super.onActivityResult(requestCode, resultCode, data);
        if(resultCode == RESULT_FALLBACK) {
            if(data.getIntExtra(EXTRA_INDEX, -1)!=getIndex()) {
                setResult(RESULT_FALLBACK, data);
                finish();
            }
        }
    }
}

Answer:

You can just keep a condition in your statement
if user chooses this item pass intent to B class
and if user chooses that item pass intent to C class

Answer:

Add extra to your intent that will point the activity what to do.
For example

    intent.putExtra("STATE", 1);

And get this value in onCreate of your activity.

  getIntent().getExtras()

Answer:

As I understand Android only targets the class of activity and not a particular instance of activity. So, I think you won’t be able to do what you want by just adding some flags on Intent.

I think the easiest approach would be to implement it on your own by something like this

a) Create some singleton and have a member in it which points to instance of activity to which you want to return (as example activity B). Probably, you will have to store all activities in some list to be able to get instance of some previously launched activity.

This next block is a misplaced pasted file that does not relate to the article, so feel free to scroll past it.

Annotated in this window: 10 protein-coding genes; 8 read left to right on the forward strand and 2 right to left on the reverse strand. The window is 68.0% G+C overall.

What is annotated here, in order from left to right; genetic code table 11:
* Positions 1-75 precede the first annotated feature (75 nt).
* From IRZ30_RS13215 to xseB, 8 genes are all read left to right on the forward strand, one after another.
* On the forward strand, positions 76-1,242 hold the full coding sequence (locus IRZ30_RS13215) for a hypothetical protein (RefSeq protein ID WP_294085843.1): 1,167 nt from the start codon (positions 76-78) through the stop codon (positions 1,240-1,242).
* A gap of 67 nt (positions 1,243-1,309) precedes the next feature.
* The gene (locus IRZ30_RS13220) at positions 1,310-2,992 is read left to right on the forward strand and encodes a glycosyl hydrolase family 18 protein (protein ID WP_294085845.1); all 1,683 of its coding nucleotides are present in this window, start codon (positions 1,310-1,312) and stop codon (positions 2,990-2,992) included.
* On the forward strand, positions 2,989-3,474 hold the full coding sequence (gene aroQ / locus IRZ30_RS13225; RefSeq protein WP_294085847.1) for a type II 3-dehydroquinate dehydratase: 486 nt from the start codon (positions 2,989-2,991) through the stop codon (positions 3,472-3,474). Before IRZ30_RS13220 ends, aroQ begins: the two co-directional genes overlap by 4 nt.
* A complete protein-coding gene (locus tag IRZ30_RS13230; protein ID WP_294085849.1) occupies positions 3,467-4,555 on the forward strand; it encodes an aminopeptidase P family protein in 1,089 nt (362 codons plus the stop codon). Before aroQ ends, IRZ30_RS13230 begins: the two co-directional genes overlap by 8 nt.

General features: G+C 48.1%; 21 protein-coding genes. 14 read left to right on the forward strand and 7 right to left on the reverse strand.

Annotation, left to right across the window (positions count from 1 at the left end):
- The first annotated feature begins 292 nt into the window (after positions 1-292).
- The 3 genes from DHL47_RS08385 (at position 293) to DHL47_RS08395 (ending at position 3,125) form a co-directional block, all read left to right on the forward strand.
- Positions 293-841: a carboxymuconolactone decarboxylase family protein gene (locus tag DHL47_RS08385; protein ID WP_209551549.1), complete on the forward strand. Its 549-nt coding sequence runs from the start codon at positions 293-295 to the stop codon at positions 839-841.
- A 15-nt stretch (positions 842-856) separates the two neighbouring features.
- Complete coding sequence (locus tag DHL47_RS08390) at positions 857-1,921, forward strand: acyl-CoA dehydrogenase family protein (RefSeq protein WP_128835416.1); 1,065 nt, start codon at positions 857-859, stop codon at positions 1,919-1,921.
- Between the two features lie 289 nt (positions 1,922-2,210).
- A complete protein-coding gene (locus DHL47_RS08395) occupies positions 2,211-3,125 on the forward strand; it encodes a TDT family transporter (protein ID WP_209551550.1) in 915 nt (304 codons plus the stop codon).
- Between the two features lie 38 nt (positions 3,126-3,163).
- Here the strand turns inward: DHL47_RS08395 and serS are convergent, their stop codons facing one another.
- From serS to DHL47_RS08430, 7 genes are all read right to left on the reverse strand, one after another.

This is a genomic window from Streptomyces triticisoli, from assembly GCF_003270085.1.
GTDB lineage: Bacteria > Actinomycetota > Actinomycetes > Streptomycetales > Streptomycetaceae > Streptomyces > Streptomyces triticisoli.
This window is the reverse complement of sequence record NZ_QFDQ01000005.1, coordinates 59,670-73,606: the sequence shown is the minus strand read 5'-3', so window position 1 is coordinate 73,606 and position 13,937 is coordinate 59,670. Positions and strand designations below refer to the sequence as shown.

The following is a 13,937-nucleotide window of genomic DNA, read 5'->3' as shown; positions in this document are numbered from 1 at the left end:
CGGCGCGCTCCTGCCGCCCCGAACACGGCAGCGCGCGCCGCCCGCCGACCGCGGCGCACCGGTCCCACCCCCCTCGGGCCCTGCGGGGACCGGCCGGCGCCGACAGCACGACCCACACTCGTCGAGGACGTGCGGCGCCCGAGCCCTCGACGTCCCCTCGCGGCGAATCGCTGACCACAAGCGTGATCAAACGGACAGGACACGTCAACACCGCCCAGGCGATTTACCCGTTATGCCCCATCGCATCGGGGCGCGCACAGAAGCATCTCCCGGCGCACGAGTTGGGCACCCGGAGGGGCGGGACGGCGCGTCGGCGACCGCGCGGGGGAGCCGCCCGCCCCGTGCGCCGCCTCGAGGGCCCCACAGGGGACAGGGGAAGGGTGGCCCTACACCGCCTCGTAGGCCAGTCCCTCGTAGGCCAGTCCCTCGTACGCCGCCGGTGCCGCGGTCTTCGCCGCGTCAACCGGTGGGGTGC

b) Override onResume for all activities and in it do following check:

if (SomeSingleton.getTargetActivity() != null && this != SomeSingleton.getTargetActivity())
  finish();
else
   SomeSingleton.setTargetActivity(null);

c) As soon as you need to return from E do

SomeSingleton.setTargetActivity(B);
finish();

This will close top activity (which is E) and call onResume on activity D. It will check whether it’s target. If it’s not then it will close it and system will call onResume on activity C and so on.

Answer:

If you want to use an abnormal approach, or some tricky once, you will have more problems later. I think you can

Define a abstract/non-abstract subclass of Activity and define everything you want. If other classes are exactly the same as the above class, so just subclass from it and do nothing more. But if the classes ( Activities ) may different from each other, you can provide abstract/non-abstract methods to define additional abilities.